Where do you start? Now that you've decided to create your own web page, how the heck do you get started? Well, most experienced web page authors have discovered that the best way to learn about web page creation is to study what other people have done.
For example, if you're curious about how this page is done, you can take a look at the source code I used to create it. To do that, simply select View, then Frame Source from the menu bar of the browser. A window will pop up that shows you the HTML code I used to create this page. If you'd like to save it to your hard drive so that you can study it at your leisure while offline (not connected to Prodigy), select File then Save As from the menu bar of the browser. When the Save As... window pops up, navigate to the directory on your hard drive where you'd like the page to be stored, enter a File Name, then click OK to save the page to disk.
Once the page is saved to disk, you can use your browser offline to view the page. To do this, open up your browser, select File, then Open from the browser menu bar. When the Open window pops up, navigate to the directory where you saved the page and double click on it to bring it up in the browser. Please note that when the page you saved is displayed in the browser, you will not see any images that were displayed on the page when you were viewing it online. Saving a page to your hard drive saves only the HTML code used to create the page, and does not save any images that were originally displayed on the page.
The pages of this Interest Group, however, have been designed to look pretty much the same when saved and viewed offline as they did when viewed online. When you save one of these pages and go to view it offline, you'll find that with the exception of not having backgrounds and images, the page will look as it did online.
Important Note! While I encourage you to save web pages to disk in order to study what other web page authors have done, do not copy the entire page and use it for your own. Nor should you copy any text from the page (unless you have permission from the author). If you do, you open yourself up to potential copyright problems. Instead, copy and paste only those bits of HTML code that interest you, and incorporate those into your own creation.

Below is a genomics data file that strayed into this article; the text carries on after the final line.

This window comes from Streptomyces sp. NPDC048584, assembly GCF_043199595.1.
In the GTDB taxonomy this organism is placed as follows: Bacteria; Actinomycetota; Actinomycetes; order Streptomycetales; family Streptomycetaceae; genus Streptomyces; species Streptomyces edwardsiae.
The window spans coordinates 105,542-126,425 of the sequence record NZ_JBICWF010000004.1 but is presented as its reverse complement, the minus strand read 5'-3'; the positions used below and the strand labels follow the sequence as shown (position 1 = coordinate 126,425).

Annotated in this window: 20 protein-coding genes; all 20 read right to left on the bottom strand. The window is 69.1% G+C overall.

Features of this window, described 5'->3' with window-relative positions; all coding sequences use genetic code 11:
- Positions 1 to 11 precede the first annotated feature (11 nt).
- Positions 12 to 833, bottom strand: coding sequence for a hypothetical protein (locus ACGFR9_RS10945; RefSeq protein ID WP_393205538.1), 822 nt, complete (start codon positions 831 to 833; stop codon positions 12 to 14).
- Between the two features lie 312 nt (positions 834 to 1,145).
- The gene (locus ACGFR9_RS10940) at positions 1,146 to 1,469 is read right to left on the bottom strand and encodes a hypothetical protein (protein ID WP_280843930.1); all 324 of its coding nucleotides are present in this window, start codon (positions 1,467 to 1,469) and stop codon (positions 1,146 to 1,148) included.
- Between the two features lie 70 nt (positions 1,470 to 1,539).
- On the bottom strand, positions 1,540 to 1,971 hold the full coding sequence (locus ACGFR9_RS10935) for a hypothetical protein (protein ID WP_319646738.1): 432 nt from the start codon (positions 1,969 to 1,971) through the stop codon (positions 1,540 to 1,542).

How do you create your page?Okay, so now you've been looking at other pages and studying the HTML code on them, and you're ready to venture forth and start experimenting. How do you go about creating your own pages? You'll need an editor. Web pages are simply text (ASCII) files that can be created using a text editor like Windows Notepad, or an HTML editor like Hippie (by Trout Software) or one of the editors that can be found on my HTML Editors links page. The advantage of using an HTML editor over a text editor is that when using an HTML editor, most of the HTML tags needed to create your page can be inserted by either clicking on a button or selecting an option from a menu. Not only can an HTML editor save you keystrokes, but it also allows you to quickly begin creating pages without having extensive knowledge of HTML tags. In other words, an HTML editor can simplify your web page creation efforts and ease your learning curve.
An additional advantage to using the Hippie editor is that it's a What-You-See-Is-What-You-Get (WYSWIG) editor. Hippie provides one window where you enter all your HTML tags and text, and another window that immediately displays your page as you're creating and adding things to it. This feature provides you the ability to see right away what your page looks like, and also to experiment with the various HTML tags to see what effect they'll have on the page you're creating.
Where do you learn more about HTML? You've looked at the HTML code on other pages; you've got an editor; and now you're ready to jump in and start creating web pages. So where can you learn more about HTML? You can start by viewing the pages I've provided here. While not a complete discussion of HTML, the information I've provided here will help you learn more about the most common issues regarding web page creation, and most of the basic HTML tags. For more complete listings, tutorials, and discussions of HTML tags than what I've provide here, check out the HTML links that are available on the Where to learn about creating web pages page of my PWP, Nuthin' but Links. With a little research and a lot of reading, you should be able to start creating web pages very quickly.
Have fun! Enjoy your web page creation efforts, and have fun! If you run into any problems or have any questions, come visit with me and other web page authors in the HTML Help topic on Prodigy Classic's Internet Support BB, or right here in Prodigy Internet's HTML Help newsgroup, prodigynet.computing.htmlhelp.